The masked history maker

Canada

When Ève Gascon first arrived at training camp to audition for the Phénix du Collège Esther-Blondin in the fall of 2018, the then-15-year-old was not expected to make any noise.

“She wasn’t in our plans,” admits Paulin Bordeleau, head coach of the Ligue de hockey midget AAA du Québec (LHMAAAQ) team. “We had a goaltender coming back from the year before, and I would say we had two other prospects that were ahead of her at the time.”

History was also working against the native of Terrebonne, Que. – no woman had ever served as a full-time goaltender in the Midget league.  

Gascon, who starred in net for the Basses-Laurentides Conquérants Bantam AAA squad from 2016-18, decided to make her historic bid for a spot in the Midget AAA ranks out of a desire to continue playing with her Conquérants teammates. She was attracted to the Phénix because her older brother Félix played for the organization during the 2016-17 and 2017-18 seasons. 

Ultimately, by exhibiting the same tenaciousness throughout camp as she does when she makes a seemingly impossible save – a signature aspect of her game – Gascon forced herself into the history books.

“I was proud of myself, but afterwards I realized I could not complete this accomplishment without my parents and brothers,” says Gascon. “I was proud of myself and thankful for them.”

She performed admirably in her rookie season with Esther-Blondin, posting a goals-against average of 4.14 and an .866 save percentage. Her sophomore campaign has thus far been more remarkable; she has cut the former figure down to 3.01 and elevated the latter to .905 as of the end of October. 

Bordeleau cites her great lateral movement, never-give-up approach and desire to be a good teammate as chief reasons for her success.  

By securing herself a place in history, Gascon has gained more than 2,000 followers on Instagram and numerous autograph requests. The 16-year-old treasures that she can count Charline Labonté as one of her biggest fans and as a mentor. 

“I am very happy to have her in my entourage,” says Gascon. “She is very helpful to me, whether it be advice on hockey or life. She has taught me how to always be in the present moment, and I am grateful for that.”

Thanks to mutual family friends, the three-time Olympic gold medallist and two-time world champion has been in Gascon’s life for nearly five years. Their bond has steadily developed through consistent communication via phone calls and text messages, attending each other’s games and a few on-ice sessions together.

Labonté views Gascon as a kindred spirit; the long-time member of Canada’s National Women’s Team broke the mould herself by becoming just the second woman to tend goal in the QMJHL. Labonté appeared in 28 games for the Titan de Acadie-Bathurst eight years after Manon Rhéaume played a single game for the Draveurs de Trois-Rivières.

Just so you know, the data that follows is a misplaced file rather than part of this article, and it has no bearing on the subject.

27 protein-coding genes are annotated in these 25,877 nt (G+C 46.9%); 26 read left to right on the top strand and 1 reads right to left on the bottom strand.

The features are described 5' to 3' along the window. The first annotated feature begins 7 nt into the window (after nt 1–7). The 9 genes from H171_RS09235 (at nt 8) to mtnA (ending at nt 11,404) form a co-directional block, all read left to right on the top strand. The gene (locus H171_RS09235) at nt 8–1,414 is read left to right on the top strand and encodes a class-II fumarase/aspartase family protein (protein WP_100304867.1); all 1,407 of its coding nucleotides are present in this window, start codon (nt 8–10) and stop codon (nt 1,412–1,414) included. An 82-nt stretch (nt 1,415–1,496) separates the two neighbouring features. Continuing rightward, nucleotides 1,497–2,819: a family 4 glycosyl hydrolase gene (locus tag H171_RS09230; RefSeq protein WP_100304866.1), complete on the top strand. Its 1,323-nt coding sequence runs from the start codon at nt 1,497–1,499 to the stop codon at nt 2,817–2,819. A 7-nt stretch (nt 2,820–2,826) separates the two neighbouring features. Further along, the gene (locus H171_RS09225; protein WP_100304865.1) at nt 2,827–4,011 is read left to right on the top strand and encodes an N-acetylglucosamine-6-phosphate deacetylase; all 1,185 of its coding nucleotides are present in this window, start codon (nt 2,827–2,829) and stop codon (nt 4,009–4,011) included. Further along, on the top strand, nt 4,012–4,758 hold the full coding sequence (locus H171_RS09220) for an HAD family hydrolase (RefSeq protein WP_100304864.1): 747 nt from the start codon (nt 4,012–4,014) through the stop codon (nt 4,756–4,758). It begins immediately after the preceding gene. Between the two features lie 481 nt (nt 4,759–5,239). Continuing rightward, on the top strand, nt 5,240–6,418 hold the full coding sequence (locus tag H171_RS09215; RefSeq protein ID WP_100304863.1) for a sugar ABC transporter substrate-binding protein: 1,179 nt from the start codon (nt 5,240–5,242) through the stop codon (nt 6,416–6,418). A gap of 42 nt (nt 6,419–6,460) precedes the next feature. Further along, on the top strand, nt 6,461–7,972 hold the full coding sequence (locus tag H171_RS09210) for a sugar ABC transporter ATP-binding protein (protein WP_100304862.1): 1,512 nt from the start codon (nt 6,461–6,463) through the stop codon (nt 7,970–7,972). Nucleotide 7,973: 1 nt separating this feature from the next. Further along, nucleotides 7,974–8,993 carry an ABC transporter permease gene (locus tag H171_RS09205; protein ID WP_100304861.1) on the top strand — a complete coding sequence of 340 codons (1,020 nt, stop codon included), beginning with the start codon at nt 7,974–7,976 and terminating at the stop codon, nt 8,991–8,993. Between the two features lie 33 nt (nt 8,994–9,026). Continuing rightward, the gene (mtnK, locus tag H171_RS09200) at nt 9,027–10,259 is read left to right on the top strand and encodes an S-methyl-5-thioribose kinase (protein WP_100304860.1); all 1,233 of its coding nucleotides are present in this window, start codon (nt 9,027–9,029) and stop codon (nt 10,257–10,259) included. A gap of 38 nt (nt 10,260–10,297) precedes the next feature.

“She reminds me of myself at that age,” remarks Labonté. “I know exactly what she is going through. She is a quiet yet confident person. She doesn’t want the spotlight. She wants to play hockey and wants to go as far as she can, but the fact that she’s that good and is making history brings her all the media attention, and she has done very well with that. 

“Sometimes I can’t believe I am talking to a [16-year-old] kid. She is much more mature than that.”

Labonté says she and fellow Team Canada alumnus Kim St-Pierre – also a three-time Olympic gold medallist – have excitedly discussed Gascon’s potential with the Canada’s National Women’s Team.

“I don’t want to be biased, but I feel she is the next one,” declares Labonté. “She is taking it step by step, but everywhere she has been she has been successful.”

Gascon has already proven her mettle in elite tournaments; she backstopped Quebec to a silver medal at the 2019 Canada Winter Games in Red Deer, Alta., with a tournament-leading .962 save percentage and 1.03 GAA, 20 years after Labonté won silver at the 1999 Games in Corner Brook, N.L. 

She followed up those heroics during the summer by leading Canada’s National Women’s Under-18 Team to a win in its series against the United States by making 26 saves for a 2-0 shutout win in the decisive third game. 

Gascon says strong self-belief has been instrumental in achieving success both on and off the ice. She advises younger players to do the same. 

“Don’t listen to the people who tell you [that] you can’t achieve your goals. Work hard and never give up.”

Would Gascon like to continue following Labonté’s trajectory by playing in the QMJHL? The youth says she would certainly be keen to attend a training camp if the opportunity is presented.

Abiding by the advice of her mentor, Gascon is keeping her focus on thriving in the present moment, which means trying to capture a gold medal with Quebec at the 2019 National Women’s Under-18 Championship.

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